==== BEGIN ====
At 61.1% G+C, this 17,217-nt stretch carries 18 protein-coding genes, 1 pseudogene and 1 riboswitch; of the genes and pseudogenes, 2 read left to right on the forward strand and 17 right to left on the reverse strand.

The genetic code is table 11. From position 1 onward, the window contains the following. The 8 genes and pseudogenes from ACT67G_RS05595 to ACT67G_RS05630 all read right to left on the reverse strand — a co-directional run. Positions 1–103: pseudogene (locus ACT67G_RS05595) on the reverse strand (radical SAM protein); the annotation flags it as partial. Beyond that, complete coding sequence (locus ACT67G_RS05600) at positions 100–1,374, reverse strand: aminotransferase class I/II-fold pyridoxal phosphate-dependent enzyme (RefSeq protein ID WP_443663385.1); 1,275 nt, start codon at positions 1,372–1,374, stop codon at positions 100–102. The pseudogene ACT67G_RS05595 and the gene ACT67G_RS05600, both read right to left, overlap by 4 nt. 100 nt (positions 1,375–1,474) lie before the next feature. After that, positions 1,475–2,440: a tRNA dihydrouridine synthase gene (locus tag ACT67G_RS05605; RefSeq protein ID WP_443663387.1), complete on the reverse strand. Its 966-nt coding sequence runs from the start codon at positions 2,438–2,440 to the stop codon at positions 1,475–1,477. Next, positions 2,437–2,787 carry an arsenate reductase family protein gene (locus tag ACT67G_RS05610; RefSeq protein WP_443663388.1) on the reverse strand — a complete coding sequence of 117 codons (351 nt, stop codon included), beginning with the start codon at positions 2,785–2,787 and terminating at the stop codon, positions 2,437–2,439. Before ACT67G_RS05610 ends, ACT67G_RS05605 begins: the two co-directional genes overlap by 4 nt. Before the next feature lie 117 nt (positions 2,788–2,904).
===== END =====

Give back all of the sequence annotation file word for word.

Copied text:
At 61.1% G+C, this 17,217-nt stretch carries 18 protein-coding genes, 1 pseudogene and 1 riboswitch; of the genes and pseudogenes, 2 read left to right on the forward strand and 17 right to left on the reverse strand.

The genetic code is table 11. From position 1 onward, the window contains the following. The 8 genes and pseudogenes from ACT67G_RS05595 to ACT67G_RS05630 all read right to left on the reverse strand — a co-directional run. Positions 1–103: pseudogene (locus ACT67G_RS05595) on the reverse strand (radical SAM protein); the annotation flags it as partial. Beyond that, complete coding sequence (locus ACT67G_RS05600) at positions 100–1,374, reverse strand: aminotransferase class I/II-fold pyridoxal phosphate-dependent enzyme (RefSeq protein ID WP_443663385.1); 1,275 nt, start codon at positions 1,372–1,374, stop codon at positions 100–102. The pseudogene ACT67G_RS05595 and the gene ACT67G_RS05600, both read right to left, overlap by 4 nt. 100 nt (positions 1,375–1,474) lie before the next feature. After that, positions 1,475–2,440: a tRNA dihydrouridine synthase gene (locus tag ACT67G_RS05605; RefSeq protein ID WP_443663387.1), complete on the reverse strand. Its 966-nt coding sequence runs from the start codon at positions 2,438–2,440 to the stop codon at positions 1,475–1,477. Next, positions 2,437–2,787 carry an arsenate reductase family protein gene (locus tag ACT67G_RS05610; RefSeq protein WP_443663388.1) on the reverse strand — a complete coding sequence of 117 codons (351 nt, stop codon included), beginning with the start codon at positions 2,785–2,787 and terminating at the stop codon, positions 2,437–2,439. Before ACT67G_RS05610 ends, ACT67G_RS05605 begins: the two co-directional genes overlap by 4 nt. Before the next feature lie 117 nt (positions 2,788–2,904).